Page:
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They might not be small cities but they definitely are cities that are completely inaccessible without a car. You canít even get around Disney World without a car! Iím as anti-car as they come but if I was going to the theme parks in Orlando and then to the beach around Tampa, I would do the only reasonable thing: rent a car in Orlando and drive it to Tampa, and I canít imagine why HSR would make me change my mind. You would basically just be paying for the inconvenience of having to rent two different cars. If you donít want to drive a car in Florida, my advice is to not go to Florida, which is generally my solution to the problem.
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Old March 6th, 2011, 07:23 PM   #2207
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Genius,
The is no need for name-calling in these forvms, even if it is from the compassionate and Łber-civil left. This is a major reason why the 2010 elections turned out the way that they did.

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Originally Posted by hoosier View Post
the line was the FIRST LEG of a much larger network that would have extended to Fort Lauderdale and Miami.

When the Pennsylvania Turnpike first opened it connected two tiny towns and was nowhere near Pittsburgh or Philadelphia. Should we not have built that road then?
The first part of the Pennsylvania Turnpike was built using toll revenue bonds (*NO* taxpayer funding) on an old 'almost' railroad grade and it cut many hours off of the time that it took OTR truck drivers of the day to cross the most rugged and dangerous part of the Alleghenies. The vastly better road was such an improvement in the trip compared with the old road (paralleling US 30) that they were more than willing to shell out the very steep tolls required for them to use it for that part of their trips between the northeast coast and the Midwest.

Mike
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Old March 6th, 2011, 08:01 PM   #2208
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The is no need for name-calling in these forvms, even if it is from the compassionate and Łber-civil left. This is a major reason why the 2010 elections turned out the way that they did.
All too true. well said, Mike!


Quote:
The first part of the Pennsylvania Turnpike was built using toll revenue bonds (*NO* taxpayer funding) on an old 'almost' railroad grade and it cut many hours off of the time that it took OTR truck drivers of the day to cross the most rugged and dangerous part of the Alleghenies. The vastly better road was such an improvement in the trip compared with the old road (paralleling US 30) that they were more than willing to shell out the very steep tolls required for them to use it for that part of their trips between the northeast coast and the Midwest.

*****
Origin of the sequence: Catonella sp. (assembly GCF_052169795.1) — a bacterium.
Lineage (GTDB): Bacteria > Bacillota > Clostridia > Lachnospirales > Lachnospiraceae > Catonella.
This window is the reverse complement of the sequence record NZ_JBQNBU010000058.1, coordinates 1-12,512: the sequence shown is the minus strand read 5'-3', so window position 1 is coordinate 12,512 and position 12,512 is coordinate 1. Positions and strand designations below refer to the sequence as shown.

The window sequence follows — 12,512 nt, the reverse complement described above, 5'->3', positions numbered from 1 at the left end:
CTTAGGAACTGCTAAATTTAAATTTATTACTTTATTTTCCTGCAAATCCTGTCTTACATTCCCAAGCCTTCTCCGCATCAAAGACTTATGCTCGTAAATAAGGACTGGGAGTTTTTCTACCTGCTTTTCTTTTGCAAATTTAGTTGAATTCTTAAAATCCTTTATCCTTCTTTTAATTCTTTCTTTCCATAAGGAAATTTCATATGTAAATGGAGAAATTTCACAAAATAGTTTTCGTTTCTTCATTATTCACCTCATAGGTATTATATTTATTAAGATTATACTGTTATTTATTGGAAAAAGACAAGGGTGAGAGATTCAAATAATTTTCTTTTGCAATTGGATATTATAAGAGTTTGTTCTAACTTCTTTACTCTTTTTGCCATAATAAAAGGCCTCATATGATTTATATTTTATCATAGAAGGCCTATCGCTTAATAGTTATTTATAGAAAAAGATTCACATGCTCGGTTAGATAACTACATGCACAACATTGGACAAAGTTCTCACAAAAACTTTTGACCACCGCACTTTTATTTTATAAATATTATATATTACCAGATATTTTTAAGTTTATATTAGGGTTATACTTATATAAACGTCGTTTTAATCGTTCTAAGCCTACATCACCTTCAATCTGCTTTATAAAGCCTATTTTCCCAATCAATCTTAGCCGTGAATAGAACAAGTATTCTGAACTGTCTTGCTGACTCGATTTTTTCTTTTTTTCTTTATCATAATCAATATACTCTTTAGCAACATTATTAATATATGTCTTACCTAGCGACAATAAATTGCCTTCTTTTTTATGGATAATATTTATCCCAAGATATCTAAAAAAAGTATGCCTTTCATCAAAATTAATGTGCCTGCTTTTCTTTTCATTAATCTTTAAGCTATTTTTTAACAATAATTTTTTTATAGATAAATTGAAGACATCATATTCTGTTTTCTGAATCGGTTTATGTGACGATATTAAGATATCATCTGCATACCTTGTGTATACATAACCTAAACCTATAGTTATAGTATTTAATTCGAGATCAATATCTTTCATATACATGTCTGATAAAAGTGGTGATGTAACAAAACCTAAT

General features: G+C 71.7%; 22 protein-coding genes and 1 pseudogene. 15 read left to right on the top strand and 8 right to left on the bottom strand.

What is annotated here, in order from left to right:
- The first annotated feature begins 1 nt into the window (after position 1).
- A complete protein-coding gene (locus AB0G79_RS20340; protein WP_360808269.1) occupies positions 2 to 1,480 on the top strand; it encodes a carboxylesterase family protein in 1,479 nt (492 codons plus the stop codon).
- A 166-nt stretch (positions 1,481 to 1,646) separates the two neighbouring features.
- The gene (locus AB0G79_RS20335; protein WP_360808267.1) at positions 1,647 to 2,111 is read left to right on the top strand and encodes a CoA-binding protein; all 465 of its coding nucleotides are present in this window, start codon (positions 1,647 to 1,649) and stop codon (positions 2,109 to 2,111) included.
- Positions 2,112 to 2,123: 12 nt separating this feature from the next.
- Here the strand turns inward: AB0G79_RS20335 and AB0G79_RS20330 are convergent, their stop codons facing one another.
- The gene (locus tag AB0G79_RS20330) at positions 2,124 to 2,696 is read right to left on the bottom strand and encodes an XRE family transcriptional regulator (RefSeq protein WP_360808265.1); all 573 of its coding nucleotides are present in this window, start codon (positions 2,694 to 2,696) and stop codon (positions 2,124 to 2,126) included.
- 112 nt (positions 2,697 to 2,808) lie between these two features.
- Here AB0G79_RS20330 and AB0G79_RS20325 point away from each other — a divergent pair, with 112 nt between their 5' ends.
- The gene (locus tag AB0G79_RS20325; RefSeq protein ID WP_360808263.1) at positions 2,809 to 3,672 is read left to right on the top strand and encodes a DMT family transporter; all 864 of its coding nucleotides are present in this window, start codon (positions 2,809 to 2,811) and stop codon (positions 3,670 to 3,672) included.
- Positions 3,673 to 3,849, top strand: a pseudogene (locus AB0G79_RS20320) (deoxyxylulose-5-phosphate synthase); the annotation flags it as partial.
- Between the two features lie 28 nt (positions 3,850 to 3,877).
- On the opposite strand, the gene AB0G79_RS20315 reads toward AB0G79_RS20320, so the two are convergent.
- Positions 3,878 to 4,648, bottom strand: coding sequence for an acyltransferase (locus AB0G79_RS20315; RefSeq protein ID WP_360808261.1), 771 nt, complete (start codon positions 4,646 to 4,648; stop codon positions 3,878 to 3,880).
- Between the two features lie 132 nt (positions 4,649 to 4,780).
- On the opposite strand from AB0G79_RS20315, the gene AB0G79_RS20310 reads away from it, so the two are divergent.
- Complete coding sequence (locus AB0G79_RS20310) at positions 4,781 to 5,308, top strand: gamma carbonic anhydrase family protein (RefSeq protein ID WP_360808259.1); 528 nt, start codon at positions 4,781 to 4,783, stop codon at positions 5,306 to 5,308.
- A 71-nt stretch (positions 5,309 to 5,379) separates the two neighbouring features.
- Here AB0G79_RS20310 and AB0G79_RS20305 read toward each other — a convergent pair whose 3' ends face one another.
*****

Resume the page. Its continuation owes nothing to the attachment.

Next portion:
Mike
Which gets us to the obvious point: Roads have an inherent interoperability that trains, especially high speed passenger trains in the US, do not. A user of the initial segment of the Pennsylvania Turnpike would use legacy roads for much or most of his journey, without getting out of his car, while a user of high speed rail would have to transfer from other modes. Similarly, due to regulatory differences, European high speed trains can and do operate on legacy tracks that they couldn't use in the US.

I'm all for high speed rail in the US, but I don't want early projects giving the concept a black eye due to inattention to the mode's innate limitations. And I'm afraid that's exactly what will happen with the Tampa-Orlando project, regardless of what any study says. It's just too freakin' short.
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Old March 7th, 2011, 04:39 AM   #2209
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The is no need for name-calling in these forvms, even if it is from the compassionate and Łber-civil left. This is a major reason why the 2010 elections turned out the way that they did.


The first part of the Pennsylvania Turnpike was built using toll revenue bonds (*NO* taxpayer funding) on an old 'almost' railroad grade and it cut many hours off of the time that it took OTR truck drivers of the day to cross the most rugged and dangerous part of the Alleghenies. The vastly better road was such an improvement in the trip compared with the old road (paralleling US 30) that they were more than willing to shell out the very steep tolls required for them to use it for that part of their trips between the northeast coast and the Midwest.

Mike
If I had wanted to call names, I would have. Pointing out the obvious is not name-calling.

My point about the Pennsylvania Turnpike still stands. It started nowhere and ended nowhere, but eventually connected the state's two largest metro areas. The same is true of the taxpayer funded highways. It is true of the under construction I-69, which will dead end in the middle of nowhere 70 miles from Indianapolis and cost almost one billion dollars to construct. Should that road not be built, even though the plan is to extend it to Indianapolis?
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Last edited by hoosier; March 7th, 2011 at 04:53 AM.
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Old March 7th, 2011, 04:43 AM   #2210
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Originally Posted by Tom 958 View Post